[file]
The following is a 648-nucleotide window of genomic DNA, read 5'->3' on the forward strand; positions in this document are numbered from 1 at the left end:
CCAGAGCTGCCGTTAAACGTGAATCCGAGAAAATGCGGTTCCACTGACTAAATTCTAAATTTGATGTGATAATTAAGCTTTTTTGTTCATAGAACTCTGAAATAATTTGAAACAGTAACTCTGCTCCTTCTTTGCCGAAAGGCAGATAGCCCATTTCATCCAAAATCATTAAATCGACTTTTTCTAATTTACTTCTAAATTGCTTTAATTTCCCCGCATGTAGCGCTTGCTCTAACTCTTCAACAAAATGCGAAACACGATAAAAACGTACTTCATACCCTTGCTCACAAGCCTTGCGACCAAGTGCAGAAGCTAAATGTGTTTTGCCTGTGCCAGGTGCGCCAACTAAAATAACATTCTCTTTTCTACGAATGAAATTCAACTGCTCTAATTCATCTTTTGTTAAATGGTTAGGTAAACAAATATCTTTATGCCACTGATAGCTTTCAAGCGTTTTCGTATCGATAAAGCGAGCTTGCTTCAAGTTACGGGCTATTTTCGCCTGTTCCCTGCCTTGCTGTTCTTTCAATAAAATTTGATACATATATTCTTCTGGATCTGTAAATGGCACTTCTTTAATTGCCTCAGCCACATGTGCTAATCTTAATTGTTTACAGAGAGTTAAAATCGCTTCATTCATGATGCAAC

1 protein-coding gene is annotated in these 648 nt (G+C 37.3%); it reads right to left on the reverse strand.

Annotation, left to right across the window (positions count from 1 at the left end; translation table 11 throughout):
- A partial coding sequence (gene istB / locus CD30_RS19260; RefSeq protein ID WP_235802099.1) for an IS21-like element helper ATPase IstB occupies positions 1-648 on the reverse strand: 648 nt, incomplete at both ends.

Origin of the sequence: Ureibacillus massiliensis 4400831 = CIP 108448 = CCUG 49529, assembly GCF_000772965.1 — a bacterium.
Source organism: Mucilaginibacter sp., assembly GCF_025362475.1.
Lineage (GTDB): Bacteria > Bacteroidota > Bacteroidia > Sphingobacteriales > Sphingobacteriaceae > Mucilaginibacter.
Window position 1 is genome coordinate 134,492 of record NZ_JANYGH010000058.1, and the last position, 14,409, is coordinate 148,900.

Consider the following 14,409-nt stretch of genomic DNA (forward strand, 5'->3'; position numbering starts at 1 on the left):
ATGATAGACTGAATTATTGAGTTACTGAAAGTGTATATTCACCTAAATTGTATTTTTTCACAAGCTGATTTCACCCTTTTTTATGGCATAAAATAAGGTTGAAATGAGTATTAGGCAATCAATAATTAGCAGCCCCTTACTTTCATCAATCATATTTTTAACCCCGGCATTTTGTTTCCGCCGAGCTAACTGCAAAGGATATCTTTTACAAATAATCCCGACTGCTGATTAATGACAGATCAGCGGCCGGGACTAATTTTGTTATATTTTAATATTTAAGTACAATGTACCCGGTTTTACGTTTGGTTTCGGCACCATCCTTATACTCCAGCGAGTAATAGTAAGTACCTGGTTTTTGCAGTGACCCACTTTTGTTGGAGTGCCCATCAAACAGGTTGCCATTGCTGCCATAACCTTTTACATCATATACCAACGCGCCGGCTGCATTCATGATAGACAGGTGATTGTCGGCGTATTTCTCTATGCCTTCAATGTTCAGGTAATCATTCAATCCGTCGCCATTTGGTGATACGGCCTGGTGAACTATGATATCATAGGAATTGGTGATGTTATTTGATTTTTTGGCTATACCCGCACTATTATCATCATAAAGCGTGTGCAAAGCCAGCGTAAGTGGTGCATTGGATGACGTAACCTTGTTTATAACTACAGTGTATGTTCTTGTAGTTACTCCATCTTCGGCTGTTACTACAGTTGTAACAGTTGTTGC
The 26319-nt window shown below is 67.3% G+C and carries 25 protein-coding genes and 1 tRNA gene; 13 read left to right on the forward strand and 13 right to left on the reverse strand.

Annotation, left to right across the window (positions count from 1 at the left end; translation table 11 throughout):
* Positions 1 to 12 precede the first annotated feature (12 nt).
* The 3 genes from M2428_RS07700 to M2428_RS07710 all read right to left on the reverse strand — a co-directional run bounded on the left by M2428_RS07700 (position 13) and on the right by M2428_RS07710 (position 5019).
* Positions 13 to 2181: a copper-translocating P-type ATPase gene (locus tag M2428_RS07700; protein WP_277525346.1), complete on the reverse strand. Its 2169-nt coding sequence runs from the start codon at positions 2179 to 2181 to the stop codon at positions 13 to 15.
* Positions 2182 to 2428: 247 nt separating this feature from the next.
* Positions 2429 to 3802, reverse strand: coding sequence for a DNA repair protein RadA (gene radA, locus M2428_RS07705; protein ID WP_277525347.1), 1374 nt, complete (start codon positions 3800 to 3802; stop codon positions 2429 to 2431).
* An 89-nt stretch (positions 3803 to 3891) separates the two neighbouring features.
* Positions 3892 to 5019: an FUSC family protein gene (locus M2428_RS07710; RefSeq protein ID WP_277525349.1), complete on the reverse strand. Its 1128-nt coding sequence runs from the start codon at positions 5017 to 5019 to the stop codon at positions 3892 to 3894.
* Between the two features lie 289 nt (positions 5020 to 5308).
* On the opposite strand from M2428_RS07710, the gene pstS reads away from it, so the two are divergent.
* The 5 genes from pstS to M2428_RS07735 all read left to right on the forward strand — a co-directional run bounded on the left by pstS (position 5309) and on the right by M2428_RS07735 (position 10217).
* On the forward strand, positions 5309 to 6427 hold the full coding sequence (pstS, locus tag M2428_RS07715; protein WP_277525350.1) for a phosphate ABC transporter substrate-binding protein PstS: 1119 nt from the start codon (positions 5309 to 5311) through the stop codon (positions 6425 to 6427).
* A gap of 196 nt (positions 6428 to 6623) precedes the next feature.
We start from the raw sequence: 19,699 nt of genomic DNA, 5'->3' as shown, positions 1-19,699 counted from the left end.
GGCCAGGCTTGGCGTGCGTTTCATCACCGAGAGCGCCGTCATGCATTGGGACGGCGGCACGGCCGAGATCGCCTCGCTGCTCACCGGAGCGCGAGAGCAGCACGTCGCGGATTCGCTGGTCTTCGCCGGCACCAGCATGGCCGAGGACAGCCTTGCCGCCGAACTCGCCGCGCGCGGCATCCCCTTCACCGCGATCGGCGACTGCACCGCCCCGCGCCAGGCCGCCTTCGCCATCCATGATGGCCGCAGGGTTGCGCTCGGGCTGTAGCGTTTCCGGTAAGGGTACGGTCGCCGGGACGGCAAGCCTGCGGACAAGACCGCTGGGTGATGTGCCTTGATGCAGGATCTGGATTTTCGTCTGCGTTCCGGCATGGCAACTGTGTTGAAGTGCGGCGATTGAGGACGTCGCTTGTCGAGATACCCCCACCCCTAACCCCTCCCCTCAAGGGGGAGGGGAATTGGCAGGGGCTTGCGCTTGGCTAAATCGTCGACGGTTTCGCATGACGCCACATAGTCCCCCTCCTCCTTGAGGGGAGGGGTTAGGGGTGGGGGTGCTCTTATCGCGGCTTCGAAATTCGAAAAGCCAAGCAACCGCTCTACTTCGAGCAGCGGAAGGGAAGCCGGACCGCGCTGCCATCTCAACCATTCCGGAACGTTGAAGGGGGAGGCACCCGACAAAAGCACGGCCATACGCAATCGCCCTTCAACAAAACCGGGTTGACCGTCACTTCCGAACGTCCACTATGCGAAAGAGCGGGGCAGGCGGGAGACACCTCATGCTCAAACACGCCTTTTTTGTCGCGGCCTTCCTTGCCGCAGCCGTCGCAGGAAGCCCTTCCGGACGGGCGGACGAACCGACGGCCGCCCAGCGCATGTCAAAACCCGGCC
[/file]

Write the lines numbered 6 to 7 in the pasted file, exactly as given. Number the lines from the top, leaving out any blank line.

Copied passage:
Origin of the sequence: Ureibacillus massiliensis 4400831 = CIP 108448 = CCUG 49529, assembly GCF_000772965.1 — a bacterium.
Source organism: Mucilaginibacter sp., assembly GCF_025362475.1.